CopyAbout this officeTWS PartnersOfficeFollowProductConcrete#TagsProjectsBuilt ProjectsSelected ProjectsResidential ArchitectureHousesHousesJakartaIndonesiaPublished on January 30, 2011Cite: “Static House / TWS & Partners” 30 Jan 2011. ArchDaily. Accessed 12 Jun 2021.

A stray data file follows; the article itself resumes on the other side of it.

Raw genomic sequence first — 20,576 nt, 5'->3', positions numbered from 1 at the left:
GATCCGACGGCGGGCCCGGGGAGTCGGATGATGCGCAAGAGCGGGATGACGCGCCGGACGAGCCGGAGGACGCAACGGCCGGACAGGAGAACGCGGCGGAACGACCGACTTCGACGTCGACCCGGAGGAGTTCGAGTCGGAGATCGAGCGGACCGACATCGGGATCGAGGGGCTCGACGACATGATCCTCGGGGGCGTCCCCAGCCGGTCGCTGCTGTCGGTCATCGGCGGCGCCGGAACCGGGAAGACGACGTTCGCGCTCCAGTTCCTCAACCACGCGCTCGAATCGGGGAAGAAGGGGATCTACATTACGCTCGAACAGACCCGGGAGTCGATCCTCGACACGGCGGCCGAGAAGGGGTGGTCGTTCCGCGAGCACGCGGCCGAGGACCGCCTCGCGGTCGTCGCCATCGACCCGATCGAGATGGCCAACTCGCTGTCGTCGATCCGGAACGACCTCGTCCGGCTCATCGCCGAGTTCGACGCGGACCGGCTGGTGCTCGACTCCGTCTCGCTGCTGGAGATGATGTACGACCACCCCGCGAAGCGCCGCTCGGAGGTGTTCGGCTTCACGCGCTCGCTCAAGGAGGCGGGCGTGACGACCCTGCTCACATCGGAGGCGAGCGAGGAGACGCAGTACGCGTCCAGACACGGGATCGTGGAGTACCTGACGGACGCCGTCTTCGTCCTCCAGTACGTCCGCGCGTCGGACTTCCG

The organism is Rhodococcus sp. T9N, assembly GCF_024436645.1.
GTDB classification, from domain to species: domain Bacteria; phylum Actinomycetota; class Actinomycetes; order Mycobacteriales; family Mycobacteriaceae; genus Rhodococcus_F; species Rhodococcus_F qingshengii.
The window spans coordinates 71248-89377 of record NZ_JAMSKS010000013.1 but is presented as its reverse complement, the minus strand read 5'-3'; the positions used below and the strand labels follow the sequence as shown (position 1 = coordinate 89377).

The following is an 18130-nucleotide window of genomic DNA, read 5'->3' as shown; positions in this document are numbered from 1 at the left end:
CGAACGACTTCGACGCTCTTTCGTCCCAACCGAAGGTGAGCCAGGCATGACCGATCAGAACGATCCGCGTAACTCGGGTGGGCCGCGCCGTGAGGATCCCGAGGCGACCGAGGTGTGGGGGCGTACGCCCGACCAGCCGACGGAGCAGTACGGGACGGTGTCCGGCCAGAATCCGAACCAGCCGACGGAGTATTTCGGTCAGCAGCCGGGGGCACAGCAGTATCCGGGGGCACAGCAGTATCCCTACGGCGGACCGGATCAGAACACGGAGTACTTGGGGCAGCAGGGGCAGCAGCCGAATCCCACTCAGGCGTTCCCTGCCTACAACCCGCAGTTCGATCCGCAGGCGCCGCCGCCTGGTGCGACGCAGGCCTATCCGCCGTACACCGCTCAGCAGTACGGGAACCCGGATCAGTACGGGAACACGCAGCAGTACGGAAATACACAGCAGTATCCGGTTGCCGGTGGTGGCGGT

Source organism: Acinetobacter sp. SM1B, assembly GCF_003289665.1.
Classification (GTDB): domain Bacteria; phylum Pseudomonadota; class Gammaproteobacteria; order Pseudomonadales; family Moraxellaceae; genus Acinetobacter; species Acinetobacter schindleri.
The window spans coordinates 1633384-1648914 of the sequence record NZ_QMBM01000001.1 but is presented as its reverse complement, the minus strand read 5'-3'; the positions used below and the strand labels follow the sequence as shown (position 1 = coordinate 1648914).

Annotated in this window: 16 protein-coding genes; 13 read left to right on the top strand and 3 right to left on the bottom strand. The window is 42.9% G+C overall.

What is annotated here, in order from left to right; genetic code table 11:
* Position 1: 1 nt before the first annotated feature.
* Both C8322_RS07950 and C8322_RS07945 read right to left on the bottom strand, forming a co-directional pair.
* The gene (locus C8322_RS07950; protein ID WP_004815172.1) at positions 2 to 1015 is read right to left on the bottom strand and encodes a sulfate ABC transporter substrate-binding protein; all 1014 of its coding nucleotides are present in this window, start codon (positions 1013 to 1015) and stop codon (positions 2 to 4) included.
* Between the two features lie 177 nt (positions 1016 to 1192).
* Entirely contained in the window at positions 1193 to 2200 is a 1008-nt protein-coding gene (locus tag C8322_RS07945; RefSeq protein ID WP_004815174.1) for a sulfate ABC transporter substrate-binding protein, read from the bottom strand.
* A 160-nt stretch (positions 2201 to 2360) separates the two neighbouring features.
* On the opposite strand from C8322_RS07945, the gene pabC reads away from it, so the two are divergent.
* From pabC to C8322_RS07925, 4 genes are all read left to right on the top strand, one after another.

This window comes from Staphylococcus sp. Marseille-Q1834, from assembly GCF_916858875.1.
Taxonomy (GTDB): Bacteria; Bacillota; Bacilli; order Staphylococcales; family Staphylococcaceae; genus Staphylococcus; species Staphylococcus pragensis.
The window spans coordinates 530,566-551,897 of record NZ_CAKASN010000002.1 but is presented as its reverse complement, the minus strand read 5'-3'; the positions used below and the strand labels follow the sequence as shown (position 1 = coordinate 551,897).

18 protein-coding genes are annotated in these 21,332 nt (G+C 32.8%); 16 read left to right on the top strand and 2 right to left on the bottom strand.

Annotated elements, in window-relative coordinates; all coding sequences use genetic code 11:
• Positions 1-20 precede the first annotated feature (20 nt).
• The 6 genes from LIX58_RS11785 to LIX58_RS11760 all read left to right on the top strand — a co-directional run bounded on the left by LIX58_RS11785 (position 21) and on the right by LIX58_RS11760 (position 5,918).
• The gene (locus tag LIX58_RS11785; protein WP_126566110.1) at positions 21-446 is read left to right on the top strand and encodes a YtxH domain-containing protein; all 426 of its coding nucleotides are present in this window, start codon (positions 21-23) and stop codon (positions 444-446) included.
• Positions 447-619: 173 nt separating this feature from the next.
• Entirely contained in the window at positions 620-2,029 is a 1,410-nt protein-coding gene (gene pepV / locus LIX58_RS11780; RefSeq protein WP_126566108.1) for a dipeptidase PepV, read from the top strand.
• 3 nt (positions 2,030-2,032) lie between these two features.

Name (required) Mail (required) (not be published) Website People Caltech Mourns the Loss of Professor Bill Iwan (1935–2020) Courtesy of CALTECH Published on Tuesday, December 22, 2020 | 4:41 pm Top of the News Community News Your email address will not be published. Required fields are marked * Herbeauty9 Of The Best Metabolism-Boosting Foods For Weight LossHerbeautyHerbeautyHerbeauty9 Hollywood Divas Who Fell In Love With WomenHerbeautyHerbeautyHerbeautyCostume That Makes Actresses Beneath Practically UnrecognizableHerbeautyHerbeautyHerbeautyKeep Your Skin Flawless With These Indian Beauty RemediesHerbeautyHerbeautyHerbeautyTiger Woods Is ‘Different Man’ 10 Years After ScandalHerbeautyHerbeautyHerbeauty11 Ayurveda Heath Secrets From Ancient IndiaHerbeautyHerbeauty Get our daily Pasadena newspaper in your email box. Free.Get all the latest Pasadena news, more than 10 fresh stories daily, 7 days a week at 7 a.m. Wilfred “Bill” Iwan Emeritus. Photo courtesy CaltechWilfred D. (Bill) Iwan, professor of civil engineering, emeritus, and a Caltech alumnus, passed away on October 29. He was 85 years old.Iwan grew up in a working-class family in Altadena. He had an early passion for music, but his father, who had lived through tough times during the Great Depression and was concerned that music might not make for a solid career, encouraged Iwan to pursue engineering instead.His musical background did help launch his engineering education, though: at that time, in the 1950s, every candidate for admission to Caltech was interviewed by a faculty member. In a 2007 interview, Iwan recalled being “scared to death” when he went in for his interview; he immediately relaxed when he discovered he knew his interviewer from his church choir. Iwan went on to receive his bachelor’s, master’s, and doctorate degrees from Caltech in 1957, 1958, and 1961, respectively.Iwan had not intended to pursue a career in academia. However, in 1961, he was offered an opportunity to teach at the Air Force Academy in Colorado Springs with Colonel Archie Higdon (Iwan was a member of the Air Force Reserve Officers’ Training Corps at Caltech). Although he was initially skeptical, Caltech earthquake engineering pioneers Don Hudson (BS ’38, MS ’39, PhD ’42) and George Housner (MS ’34, PHD ’41) assured Iwan that Higdon was a leading expert on statistics and dynamics, and he accepted the job offer.At the time, Iwan was a second lieutenant, outranked by the majors and colonels whom he taught. “I managed the shoeshine box for everybody; that was the level I was at normally,” he recalled in the 2007 interview. In the classroom, though, he was king. “I enjoyed teaching and it was something I seemed to be fairly adapted towards, and so I decided, well, I would like to continue a teaching career—and research.”The Air Force offered Iwan two back-to-back, 10-year appointments at the Air Force Academy. Instead, Iwan accepted an offer from Caltech in 1964, and remained at the Institute for the rest of his career.Iwan’s research focused on fundamental areas of mechanics, including work to understand and characterize strong earthquake ground motion and the analysis and monitoring of the response of structural systems subjected to extreme events and loads. In the 1970s and ’80s, he was a core member of an engineering seismology dream team at Caltech that also included Housner and Hudson as well as Ron Scott, who studied soil mechanics; and Paul Jennings (MS ’60, PhD ’63), professor of civil engineering and applied mechanics, emeritus, who worked in structural mechanics.Iwan’s research achievements included the development of methods to represent complex nonlinear structures with simpler linear systems.“Think of a coat hanger,” Jennings says. “You bend it a little, and it springs back in an elastic response. Bend it a lot, and it goes plastic and kinks. Same thing happens with the steel girders supporting a building. Earthquakes can apply so much force on them that their response is no longer proportional to the amount that they deform. At that point, the system becomes nonlinear and is a much more difficult system to analyze.”Specifically, Iwan worked on a method called equivalent linearization: that is, if the nonlinearities in a system caused by stress are not too big, the system can be treated as a simple linear system, just one with different characteristics than it had before the stress was applied. “In essence, you can create a surrogate linear system that allows you to do reasonably expeditious calculations about the maximum deformation of buildings,” explains former student Pol Spanos (MS ’74, PhD ’76), now Lewis B. Ryon Professor in Mechanical & Civil Engineering at Rice University.“It allows you to stretch the tools you already have to describe these phenomena, which you otherwise couldn’t,” Jennings adds.Iwan also worked on the development of practical methods for earthquake-resistant design and the development of simplified methods for the analysis of seismic isolation systems for critical equipment. He also was involved in the development of public policy regarding disasters, proposing an earthquake early warning system for urban regions in 1979.His former graduate students describe Iwan as a natural-born mentor. “His smile is what I always remember. You couldn’t walk into Bill’s office without getting a huge smile. And he always asked how you were doing,” says former student Richard Miller (PhD ’76), who recently retired as the founding president of Olin College of Engineering in Massachusetts and is now the Jerome C. Hunsaker Visiting Professor of Aerospace Systems at MIT. “He was born to be an applied mathematician—you couldn’t talk to him for more than five minutes without going to the blackboard to work something out.”Colleagues also remember being impressed by Iwan’s deep and quiet faith. “It was very personal and he was very discreet,” says former student Nicholas Jones, (MS, PhD ’86), now executive vice president and provost of Penn State University. “Everybody knew of his faith, but he was also somebody who was very respectful of other people’s beliefs or nonbeliefs, so it never got into that type of conversation unless he was invited there. He didn’t need to talk about it because he lived it so strongly; observing that told you about what you needed to know. His actions really spoke louder than any words could.”In his 2007 interview, Iwan noted that early in his career, “…I was looking for some sort of a guiding or driving principle for my life, and there was a Bible verse that I found. It was written by the Apostle Paul, and it was from Colossians, chapter three, verse 23. And it said, ‘Whatever you do, do it heartily as unto the Lord, and not unto men.’ I took that verse and made it my life’s reference point, and that’s really what has guided me ever since….”Miller recalls that Iwan often had a Bible sitting on his desk. “That doesn’t happen very often at Caltech,” Miller says. “He never mentioned anything about it. I think it was there because he was actually reading it occasionally, and that’s just where it would land.” Spanos remembers long discussions with Iwan about the etymology of words in the Bible of Greek origin.An understated but persistent strength characterized Iwan’s career, say colleagues, who remember a man who did not vie for awards or a spotlight, but rather kept himself focused on getting the job done. “He was very humble and driven by inquiry and a thirst for discovery,” Jones says. “He was an innovator.”“He was not a person who was artificial in any way,” says Miller. “Not a politician. He didn’t try to position himself for recognition. Academia isn’t about finding answers to problems we’ve already solved. It’s expeditionary learning. It takes a playful, optimistic attitude to make that work out, and Bill had that,” Miller says.Miller worked with Jones to invite Iwan’s former students back to campus for his retirement party in 2005. Those students, he says, were successful in an unusually wide array of career paths—including as presidents of universities, the CEO of a hospital, and as engineers in the financial sector and at Fortune 500 tech companies.Jones credits that success to Iwan and his ability to simplify and solve especially complicated problems by deconstructing them into their component parts, modeling the mechanics of the separate pieces, and then reassembling the modeled pieces into a complex whole that provides a big-picture perspective—a methodology he trained his students to use as well.Jones notes that this approach has helped him hundreds of times through his career, with everything from engineering problems to his current task of guiding Penn State through the COVID-19 pandemic. “The pandemic has made structural dynamics problems look like a cakewalk,” he says.That ability to break down complex systems also made Iwan a strong communicator of technical topics. “Bill was an extremely effective technical writer,” Spanos says. “I owe my own style of technical writing to Bill, and it has helped me in my duties as an editor of archival journals. He had this disarming simplicity in talking about all kinds of things.”Iwan also made a point of listening to his students, rather than simply doling out advice. Miller recalls that when he was first approached by the F. W. Olin Foundation in 1998 about the possibility of starting a new college from scratch, many of his confidantes urged him not to leap into the unknown. One colleague went so far as to write a five-page, single-spaced letter telling him why it was a terrible idea.“But then I talked to Bill, and he was not impressed with everyone else’s advice,” Miller says. “He said, ‘You need to look inward. Why are you so interested in this?’ It’s the same compass that always drove him. He believed that if you followed that compass, you’d succeed, eventually. He was 100 percent supportive of the whole thing. And when I made the decision to do it, I knew that if something went wrong, Bill would still be there for me.”Iwan battled cancer for much of the later part of his life, to the point that several of the attendees of the 2005 retirement party worried that it would also be a farewell party. “That was the last time that I cried even privately. I was so moved,” Spanos says. “At that time, we really thought that we were losing him. But he fought and lived to be 85 years old.”Even as he endured both cancer and the effects of the treatments that saved his life, Iwan never stopped working.“I think when so many other people would’ve thrown in the towel, he just went at it head on, thoughtfully, analytically, and very bravely,” Jones says. “He was able to extend in amazing ways a life that could’ve ended many years earlier. Even those of us who were his former students and knew him pretty well were just awestruck and inspired by the way in which he took on this personal challenge and wrestled it to the ground. Not alone, of course, accompanied by his wife and family, and also his deep faith.”Iwan served as the executive officer for Civil Engineering and Applied Mechanics in the Division of Engineering and Applied Science from 1980–86, and became professor emeritus in 2004. He was elected to the National Academy of Engineering in 1999, and was a Distinguished Member and Fellow of the American Society of Civil Engineers (ASCE), which awarded him the Nathan M. Newmark Medal (1997), the William H. Wisely Award (2006), and the Theodore von Kármán Medal (2013). In 2002, the California Earthquake Safety Foundation awarded him the Alfred E. Alquist Medal “for his lifetime of service to the profession of structural engineering and its application to the safety of the people of California and the world.”He is survived is survived by his wife of 63 years, Joan Alta Iwan; his three sons William, Robert and Stephen; seven grandchildren; and six great grandchildren.An abbreviated version of this obituary was originally published on November 2, 2020. 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The family of Sergeant Michael Galvin, who died last week by suicide, says they’ve no confidence in the Garda Ombudsman.The father of three did not know he had been cleared of any wrongdoing by GSOC.The ombudsman was investigating the death of Sheena Stewart, who was struck by a taxi in Ballyshannon, Co. Donegal on New Year’s Day.Sergeant Galvin said he had seen her on the footpath, but CCTV footage showed Ms Stewart on the road, beside the footpath.The Association of Garda Sergeants and Inspectors wants an independent investigation into how such an anomaly could’ve resulted in a criminal investigation into their member.Solicitor Michael Hegarty says there was never any allegation of wrongdoing:Audio Playerhttp://www.highlandradio.com/wp-content/uploads/2015/06/19hegarty-garda-clip-jg.mp300:0000:0000:00Use Up/Down Arrow keys to increase or decrease volume. 365 additional cases of Covid-19 in Republic Twitter Further drop in people receiving PUP in Donegal Facebook Google+ WhatsApp WhatsApp Facebook Homepage BannerNews Pinterest Twitter Gardai continue to investigate Kilmacrennan fire By News Highland – June 2, 2015 Man arrested on suspicion of drugs and criminal property offences in Derry RELATED ARTICLESMORE FROM AUTHOR Previous articleAGSI heavily critical of GSOC following sergeant’s deathNext articleSepp Blatter to quit as FIFA president News Highland Google+ 75 positive cases of Covid confirmed in North Pinterest Main Evening News, Sport and Obituaries Tuesday May 25th Family of Sergeant Michael Galvin says they have ‘no confidence’ in GSOC